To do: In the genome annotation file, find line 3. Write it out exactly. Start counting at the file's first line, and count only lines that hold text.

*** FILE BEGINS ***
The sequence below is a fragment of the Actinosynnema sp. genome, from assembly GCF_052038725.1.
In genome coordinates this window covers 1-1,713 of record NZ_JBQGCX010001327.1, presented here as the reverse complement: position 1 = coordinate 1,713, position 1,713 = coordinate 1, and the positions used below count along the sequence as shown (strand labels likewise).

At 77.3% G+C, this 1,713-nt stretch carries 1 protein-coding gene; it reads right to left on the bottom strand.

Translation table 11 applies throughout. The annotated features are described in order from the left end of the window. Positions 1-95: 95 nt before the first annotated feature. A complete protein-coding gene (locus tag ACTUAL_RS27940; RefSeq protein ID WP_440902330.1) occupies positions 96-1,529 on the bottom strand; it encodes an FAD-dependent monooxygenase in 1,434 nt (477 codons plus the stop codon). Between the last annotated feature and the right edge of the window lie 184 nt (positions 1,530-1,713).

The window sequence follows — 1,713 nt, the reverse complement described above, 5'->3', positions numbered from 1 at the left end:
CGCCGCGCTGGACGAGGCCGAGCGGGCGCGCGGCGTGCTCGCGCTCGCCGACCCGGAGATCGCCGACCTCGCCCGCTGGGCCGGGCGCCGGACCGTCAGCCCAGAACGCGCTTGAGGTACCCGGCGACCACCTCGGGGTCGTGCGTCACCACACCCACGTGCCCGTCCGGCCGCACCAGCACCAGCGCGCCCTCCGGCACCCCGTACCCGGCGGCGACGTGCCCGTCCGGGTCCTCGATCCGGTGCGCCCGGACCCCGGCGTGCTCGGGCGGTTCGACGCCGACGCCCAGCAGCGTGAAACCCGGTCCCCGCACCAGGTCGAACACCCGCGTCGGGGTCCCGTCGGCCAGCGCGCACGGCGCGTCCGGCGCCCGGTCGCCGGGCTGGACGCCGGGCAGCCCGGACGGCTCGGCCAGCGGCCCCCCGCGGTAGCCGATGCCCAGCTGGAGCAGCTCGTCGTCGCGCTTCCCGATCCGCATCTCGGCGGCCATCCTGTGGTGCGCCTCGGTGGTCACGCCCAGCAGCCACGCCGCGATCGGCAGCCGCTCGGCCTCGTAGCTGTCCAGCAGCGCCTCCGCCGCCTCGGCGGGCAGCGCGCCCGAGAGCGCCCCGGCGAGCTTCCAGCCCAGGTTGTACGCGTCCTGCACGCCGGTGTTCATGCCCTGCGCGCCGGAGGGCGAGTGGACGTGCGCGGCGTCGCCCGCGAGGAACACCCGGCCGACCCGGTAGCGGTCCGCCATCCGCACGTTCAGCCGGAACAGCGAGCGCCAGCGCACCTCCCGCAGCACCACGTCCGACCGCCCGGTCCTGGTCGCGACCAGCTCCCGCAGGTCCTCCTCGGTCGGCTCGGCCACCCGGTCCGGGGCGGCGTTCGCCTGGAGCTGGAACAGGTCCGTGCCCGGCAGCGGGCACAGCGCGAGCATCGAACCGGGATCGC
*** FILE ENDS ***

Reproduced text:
At 77.3% G+C, this 1,713-nt stretch carries 1 protein-coding gene; it reads right to left on the bottom strand.